LAS VEGAS -- Democratic presidential candidate Pete Buttigieg tackled issues of racial disparity as he met with Nevada's communities of color Saturday, though the small-town Indiana mayor encountered tough questions and skepticism from some voters.
Buttigieg met in the afternoon with about a dozen black voters and community leaders at a soul food restaurant in North Las Vegas. Attendees asked him how he'd address racial disparities, particularly in the criminal justice system, and assure black voters they aren't taken for granted.
Buttigieg, who has had to address while campaigning the shooting death of an African American man in his city by a white police officer, acknowledged the disparities and pledged that his election would be a mandate for action.
“This is a not a safe country until we get to the day when a black driver, a black man driving in particular, who sees a police car going by, feels, not a sense of fear but a sense of safety," the mayor of South Bend, Indiana, said. "A white driver, when you see the red and blue lights in the rear-view mirror, will usually be a little bit annoyed and wonder how much the ticket’s going to be — not grip the steering wheel fearing for their lives.”
He called for federal standards for police bias and de-escalation training that's tied to federal funding, along with a national conversation, especially among white people, about white privilege and white supremacy.
Donna Darden, a 65-year-old Democrat and black woman who took a full page of notes during the meeting, asked Buttigieg what he'd do to address white supremacy in police departments.
The mayor said white supremacy will destroy America and has zero place in policing. He also said white people need to have a conversation about white supremacy and it can't just be an issue that people of color have to grapple with.
“I'm not here saying I've got the cure. I don't know anybody who can," Buttigieg said. “What I am saying is that I have the fire of the sense of urgency about dealing with it.”
Darden, who looked unimpressed, smiled tightly after Buttigieg finished and said, “We'll talk later.”
Buttigieg smiled and said, “We're talking now.”
“I don't think you want to hear what I have to say,” Darden said, before someone else changed the subject.
Darden, who is a member of the executive board of the Nevada State Democratic Party, told The Associated Press after that she wasn’t satisfied with Buttigieg’s answers.
“This guy as a president, he needs to put in a zero-tolerance policy to these policemen," said Darden. “They’ve been killing us for 400 years. Four hundred years. Don’t tell me it might be a difficult conversation. Don’t tell me ‘well, we’re going to get to that.' No. ‘Gonna’ is gone.”
The visit was part of Buttigieg's weekend of outreach to Nevada's Latino, black and Asian American voters, outreach that the South Bend mayor has been slow to make compared with many of his rivals.
Buttigieg appeared at a series of town halls and roundtables across Las Vegas, including a town hall with Asian American voters Friday night. After his “black empowerment conversation” Saturday afternoon, the mayor attended a Latino community leader roundtable.
The event marked Buttigieg’s first event with leaders of the Latino community in Nevada — a significant slice of the state's Democratic electorate.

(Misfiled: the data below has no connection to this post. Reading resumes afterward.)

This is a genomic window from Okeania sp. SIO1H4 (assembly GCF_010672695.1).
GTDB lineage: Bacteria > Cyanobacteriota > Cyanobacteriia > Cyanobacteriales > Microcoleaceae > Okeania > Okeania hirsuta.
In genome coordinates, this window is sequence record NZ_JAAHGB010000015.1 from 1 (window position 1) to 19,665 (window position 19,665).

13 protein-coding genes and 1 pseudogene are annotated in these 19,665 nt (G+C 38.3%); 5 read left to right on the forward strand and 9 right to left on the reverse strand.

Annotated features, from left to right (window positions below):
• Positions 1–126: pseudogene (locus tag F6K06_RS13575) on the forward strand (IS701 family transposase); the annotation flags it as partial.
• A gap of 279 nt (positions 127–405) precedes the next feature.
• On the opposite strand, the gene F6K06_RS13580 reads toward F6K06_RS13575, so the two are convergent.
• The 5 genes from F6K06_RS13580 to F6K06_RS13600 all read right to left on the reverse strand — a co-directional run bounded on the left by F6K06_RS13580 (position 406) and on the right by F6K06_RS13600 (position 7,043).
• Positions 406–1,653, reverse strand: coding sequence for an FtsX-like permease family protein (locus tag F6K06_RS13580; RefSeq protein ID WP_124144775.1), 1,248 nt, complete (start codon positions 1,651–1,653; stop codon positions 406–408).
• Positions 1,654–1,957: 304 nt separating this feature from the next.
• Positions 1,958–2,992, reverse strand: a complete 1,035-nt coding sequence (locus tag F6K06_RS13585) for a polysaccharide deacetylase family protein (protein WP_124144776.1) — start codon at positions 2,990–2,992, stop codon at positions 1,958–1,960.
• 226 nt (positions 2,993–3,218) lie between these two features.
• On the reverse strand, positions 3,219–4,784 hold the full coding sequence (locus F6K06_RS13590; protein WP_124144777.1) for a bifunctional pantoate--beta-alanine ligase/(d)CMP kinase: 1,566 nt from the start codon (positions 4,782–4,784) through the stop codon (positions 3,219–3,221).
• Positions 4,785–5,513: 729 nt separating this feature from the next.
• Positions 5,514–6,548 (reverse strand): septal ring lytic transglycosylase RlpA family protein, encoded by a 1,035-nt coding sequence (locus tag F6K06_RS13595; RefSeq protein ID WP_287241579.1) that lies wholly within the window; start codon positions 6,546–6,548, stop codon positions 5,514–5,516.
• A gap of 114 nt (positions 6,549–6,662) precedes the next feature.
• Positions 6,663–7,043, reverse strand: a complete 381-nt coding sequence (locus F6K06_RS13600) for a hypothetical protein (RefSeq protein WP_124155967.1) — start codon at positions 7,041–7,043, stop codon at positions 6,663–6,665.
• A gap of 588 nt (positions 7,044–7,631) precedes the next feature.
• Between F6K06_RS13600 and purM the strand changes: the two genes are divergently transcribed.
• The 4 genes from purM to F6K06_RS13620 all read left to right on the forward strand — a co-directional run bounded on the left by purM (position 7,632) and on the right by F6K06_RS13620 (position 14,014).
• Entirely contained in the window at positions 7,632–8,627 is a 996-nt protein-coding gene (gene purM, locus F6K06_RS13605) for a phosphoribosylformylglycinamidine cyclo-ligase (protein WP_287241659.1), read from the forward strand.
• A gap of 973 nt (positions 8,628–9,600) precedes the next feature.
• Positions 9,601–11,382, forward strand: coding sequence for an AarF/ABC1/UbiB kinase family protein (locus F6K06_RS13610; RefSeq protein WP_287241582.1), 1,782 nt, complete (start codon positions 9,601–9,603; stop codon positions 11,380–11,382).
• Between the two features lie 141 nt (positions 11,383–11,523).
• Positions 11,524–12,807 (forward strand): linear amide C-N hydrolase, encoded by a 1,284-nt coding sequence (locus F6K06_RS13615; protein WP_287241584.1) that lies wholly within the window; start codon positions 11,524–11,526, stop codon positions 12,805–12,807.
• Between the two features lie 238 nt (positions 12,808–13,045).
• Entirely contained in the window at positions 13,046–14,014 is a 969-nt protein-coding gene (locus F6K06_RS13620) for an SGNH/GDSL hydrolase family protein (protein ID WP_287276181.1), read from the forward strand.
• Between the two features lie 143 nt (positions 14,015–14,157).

“I think he knows what the priority is. We’re a pretty big part of the equation,” said Isaac Barron, a North Las Vegas city councilman who attended Buttigieg's Latino leader roundtable.
Barron said the visit was “a good sign” and that he was impressed with Buttigieg, who would be the first openly gay president.
“He may not be brown, so to speak, but he does come from a group, well, they’ve had their own issues with discrimination," Barron said. "At some level, he can relate.”
Nevada, which votes third in the Democratic primary, offers the first test of a candidate’s appeal to a diverse population. Presidential contenders are expected to build relationships in these communities early, typically making campaign stops much sooner than two months out from the caucuses.
Fernando Romero, president of the Las Vegas-based group Hispanics in Politics, said Buttigieg's campaign is “starting a little late in our community. But, nonetheless, they are starting.”
Buttigieg only began ramping up his staff in Nevada in early fall, and the late start has been followed by a lag in state polls. Former Vice President Joe Biden has a slight lead, followed by Massachusetts Sen. Elizabeth Warren and Vermont Sen. Bernie Sanders, with Buttigieg trailing behind.
After meeting with Asian American and Pacific Islander community leaders in Las Vegas on Friday night, Buttigieg was asked by a reporter whether his planned meetings with other communities in Nevada was an attempt to catch up to other campaigns.
The mayor pointed out that he'd met with many of those same Asian American and Pacific Islander leaders on one of his early visits to the state in May.
“I think that the most important thing is for us to continue to have different styles, formats and audiences and that’s been important to us from day one," he said.
In Nevada, Buttigieg’s campaign notes people of color make up a majority of its 55-person paid team. His campaign said it now has organizers hosting house parties in Spanish and canvassing heavily Spanish-speaking neighborhoods.
Buttigieg this week started running radio and online ads in Nevada featuring him speaking in Spanish and released a Latino economic empowerment plan.